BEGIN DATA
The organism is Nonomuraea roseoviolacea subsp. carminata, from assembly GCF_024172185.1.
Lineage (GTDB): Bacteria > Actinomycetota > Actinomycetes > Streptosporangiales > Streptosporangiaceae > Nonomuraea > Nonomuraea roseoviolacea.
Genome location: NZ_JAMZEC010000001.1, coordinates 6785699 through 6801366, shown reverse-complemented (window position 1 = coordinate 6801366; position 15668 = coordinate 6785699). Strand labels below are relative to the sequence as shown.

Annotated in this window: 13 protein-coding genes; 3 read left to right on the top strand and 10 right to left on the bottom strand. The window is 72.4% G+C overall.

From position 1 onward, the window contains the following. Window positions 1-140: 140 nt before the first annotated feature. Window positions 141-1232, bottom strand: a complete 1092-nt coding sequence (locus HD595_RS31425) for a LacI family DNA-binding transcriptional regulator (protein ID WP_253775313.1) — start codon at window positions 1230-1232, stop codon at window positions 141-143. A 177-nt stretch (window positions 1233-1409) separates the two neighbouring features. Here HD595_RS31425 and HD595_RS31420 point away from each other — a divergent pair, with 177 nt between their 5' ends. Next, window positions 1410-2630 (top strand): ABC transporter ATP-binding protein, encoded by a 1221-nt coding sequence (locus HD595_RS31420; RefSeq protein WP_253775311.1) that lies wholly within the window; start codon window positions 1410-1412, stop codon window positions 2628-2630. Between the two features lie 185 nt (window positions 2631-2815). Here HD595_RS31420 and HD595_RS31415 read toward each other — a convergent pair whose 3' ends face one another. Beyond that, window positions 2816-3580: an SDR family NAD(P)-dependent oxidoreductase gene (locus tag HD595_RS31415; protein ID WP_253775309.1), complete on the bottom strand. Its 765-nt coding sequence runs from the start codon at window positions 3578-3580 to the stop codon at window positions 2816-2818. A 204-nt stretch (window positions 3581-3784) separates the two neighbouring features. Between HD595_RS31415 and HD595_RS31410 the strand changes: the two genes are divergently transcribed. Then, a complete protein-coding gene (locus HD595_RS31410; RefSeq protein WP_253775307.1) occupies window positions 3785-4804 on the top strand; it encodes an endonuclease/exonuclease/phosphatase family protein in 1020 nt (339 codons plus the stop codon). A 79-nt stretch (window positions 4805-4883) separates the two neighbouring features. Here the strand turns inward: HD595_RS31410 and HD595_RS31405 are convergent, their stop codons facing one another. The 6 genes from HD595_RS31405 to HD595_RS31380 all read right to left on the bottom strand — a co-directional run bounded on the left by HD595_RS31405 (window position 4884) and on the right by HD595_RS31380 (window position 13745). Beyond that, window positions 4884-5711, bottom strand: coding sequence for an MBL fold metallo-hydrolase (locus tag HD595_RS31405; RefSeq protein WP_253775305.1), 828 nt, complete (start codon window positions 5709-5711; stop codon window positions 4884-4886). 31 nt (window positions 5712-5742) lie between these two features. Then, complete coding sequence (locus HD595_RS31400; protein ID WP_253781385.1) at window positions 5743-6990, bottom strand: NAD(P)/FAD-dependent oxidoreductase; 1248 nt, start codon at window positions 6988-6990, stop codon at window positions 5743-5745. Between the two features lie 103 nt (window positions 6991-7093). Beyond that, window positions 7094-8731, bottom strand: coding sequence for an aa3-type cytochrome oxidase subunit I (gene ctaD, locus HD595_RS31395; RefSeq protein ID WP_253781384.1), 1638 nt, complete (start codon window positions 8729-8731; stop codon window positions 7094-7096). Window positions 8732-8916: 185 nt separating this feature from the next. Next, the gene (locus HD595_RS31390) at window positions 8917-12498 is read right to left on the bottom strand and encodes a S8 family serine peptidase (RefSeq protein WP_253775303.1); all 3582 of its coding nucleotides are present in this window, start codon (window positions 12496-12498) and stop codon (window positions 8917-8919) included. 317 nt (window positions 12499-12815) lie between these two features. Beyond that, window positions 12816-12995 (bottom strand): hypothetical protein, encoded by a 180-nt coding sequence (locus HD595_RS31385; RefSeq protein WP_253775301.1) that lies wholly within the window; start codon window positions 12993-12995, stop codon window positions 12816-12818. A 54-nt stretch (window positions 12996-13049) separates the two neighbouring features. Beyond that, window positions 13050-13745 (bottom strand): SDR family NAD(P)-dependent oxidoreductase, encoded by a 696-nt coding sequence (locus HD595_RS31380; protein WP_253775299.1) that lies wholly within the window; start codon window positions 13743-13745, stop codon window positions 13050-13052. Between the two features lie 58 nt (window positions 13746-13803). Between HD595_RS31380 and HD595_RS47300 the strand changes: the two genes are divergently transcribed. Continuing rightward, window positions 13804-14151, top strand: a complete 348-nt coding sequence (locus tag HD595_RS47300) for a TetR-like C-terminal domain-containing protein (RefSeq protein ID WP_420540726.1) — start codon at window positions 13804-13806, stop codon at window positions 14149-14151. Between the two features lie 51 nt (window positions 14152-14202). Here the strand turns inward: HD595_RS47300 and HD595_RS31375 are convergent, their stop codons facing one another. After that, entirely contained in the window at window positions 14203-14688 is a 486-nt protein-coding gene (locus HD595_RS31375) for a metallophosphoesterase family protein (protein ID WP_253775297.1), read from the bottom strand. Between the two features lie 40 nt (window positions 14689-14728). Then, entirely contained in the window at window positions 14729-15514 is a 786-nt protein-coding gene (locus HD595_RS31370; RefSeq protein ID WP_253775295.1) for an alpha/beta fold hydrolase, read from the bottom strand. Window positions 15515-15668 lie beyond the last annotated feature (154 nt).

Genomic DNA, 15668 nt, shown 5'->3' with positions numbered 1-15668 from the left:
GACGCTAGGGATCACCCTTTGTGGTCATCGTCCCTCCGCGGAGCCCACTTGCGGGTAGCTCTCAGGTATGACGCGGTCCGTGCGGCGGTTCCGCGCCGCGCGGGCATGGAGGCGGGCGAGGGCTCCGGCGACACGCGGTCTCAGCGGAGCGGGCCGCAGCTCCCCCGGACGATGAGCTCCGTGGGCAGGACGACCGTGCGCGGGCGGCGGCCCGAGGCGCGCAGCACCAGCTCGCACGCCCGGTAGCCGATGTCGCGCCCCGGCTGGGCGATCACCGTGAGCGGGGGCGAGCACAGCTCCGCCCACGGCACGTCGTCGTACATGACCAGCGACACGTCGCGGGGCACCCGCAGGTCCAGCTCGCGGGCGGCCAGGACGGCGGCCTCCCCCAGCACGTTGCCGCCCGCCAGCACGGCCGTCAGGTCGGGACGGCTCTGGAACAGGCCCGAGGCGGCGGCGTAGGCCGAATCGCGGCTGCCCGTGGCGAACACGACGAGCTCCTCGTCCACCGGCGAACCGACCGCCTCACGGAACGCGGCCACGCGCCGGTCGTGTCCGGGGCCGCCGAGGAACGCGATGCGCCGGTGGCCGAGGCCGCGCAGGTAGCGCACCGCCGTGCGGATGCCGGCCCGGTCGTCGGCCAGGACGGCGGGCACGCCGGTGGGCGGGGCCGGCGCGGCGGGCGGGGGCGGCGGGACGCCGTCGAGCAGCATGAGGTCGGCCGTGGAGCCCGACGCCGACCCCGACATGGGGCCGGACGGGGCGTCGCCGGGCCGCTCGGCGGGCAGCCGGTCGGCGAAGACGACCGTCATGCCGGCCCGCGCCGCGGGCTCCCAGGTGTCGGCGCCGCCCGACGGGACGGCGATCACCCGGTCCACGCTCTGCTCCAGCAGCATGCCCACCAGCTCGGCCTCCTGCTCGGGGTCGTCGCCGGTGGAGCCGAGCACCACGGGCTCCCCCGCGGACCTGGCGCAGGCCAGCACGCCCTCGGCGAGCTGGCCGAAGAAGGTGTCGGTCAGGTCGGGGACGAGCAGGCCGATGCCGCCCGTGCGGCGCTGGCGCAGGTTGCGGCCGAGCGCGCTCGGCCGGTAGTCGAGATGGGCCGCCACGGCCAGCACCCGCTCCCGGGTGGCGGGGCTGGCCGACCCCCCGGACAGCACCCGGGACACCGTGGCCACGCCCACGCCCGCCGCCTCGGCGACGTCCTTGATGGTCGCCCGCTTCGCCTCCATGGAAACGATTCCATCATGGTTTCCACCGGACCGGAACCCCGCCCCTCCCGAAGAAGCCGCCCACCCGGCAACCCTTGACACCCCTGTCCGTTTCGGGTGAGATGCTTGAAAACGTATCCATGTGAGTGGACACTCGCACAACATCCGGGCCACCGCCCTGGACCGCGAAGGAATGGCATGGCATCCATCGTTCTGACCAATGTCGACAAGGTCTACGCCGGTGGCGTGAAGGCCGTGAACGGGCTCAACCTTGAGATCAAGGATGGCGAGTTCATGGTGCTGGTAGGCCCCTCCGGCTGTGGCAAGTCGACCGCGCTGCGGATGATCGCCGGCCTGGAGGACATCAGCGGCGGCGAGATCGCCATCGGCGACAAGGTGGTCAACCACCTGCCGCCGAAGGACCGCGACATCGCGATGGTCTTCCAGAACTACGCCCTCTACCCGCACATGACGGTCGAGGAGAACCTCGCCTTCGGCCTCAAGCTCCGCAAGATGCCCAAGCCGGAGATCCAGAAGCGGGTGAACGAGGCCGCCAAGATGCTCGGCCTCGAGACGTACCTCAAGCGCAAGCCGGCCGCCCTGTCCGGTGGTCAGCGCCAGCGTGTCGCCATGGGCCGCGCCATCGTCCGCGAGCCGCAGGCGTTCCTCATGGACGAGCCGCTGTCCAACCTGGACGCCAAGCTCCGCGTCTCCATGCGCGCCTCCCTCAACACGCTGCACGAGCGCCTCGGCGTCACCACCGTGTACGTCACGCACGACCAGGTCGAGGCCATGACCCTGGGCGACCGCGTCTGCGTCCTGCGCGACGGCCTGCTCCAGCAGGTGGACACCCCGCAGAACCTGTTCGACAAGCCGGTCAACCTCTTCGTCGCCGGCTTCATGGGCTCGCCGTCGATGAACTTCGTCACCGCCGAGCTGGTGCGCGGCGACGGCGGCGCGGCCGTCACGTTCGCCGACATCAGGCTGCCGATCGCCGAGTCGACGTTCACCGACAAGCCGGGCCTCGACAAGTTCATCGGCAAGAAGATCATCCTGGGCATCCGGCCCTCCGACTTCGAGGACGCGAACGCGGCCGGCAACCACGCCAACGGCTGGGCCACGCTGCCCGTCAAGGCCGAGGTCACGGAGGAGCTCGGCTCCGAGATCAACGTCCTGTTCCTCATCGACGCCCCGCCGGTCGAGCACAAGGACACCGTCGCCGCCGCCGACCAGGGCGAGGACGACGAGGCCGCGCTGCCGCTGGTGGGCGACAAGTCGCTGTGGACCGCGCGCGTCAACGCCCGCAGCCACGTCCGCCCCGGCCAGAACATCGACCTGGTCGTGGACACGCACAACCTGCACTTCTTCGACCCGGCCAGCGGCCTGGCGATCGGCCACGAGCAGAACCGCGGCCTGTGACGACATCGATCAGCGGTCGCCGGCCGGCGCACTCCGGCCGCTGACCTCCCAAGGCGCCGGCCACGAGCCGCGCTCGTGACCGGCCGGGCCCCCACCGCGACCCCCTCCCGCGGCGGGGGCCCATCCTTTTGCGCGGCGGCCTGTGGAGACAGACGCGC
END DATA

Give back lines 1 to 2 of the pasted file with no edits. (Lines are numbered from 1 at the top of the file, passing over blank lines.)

The organism is Nonomuraea roseoviolacea subsp. carminata, from assembly GCF_024172185.1.
Lineage (GTDB): Bacteria > Actinomycetota > Actinomycetes > Streptosporangiales > Streptosporangiaceae > Nonomuraea > Nonomuraea roseoviolacea.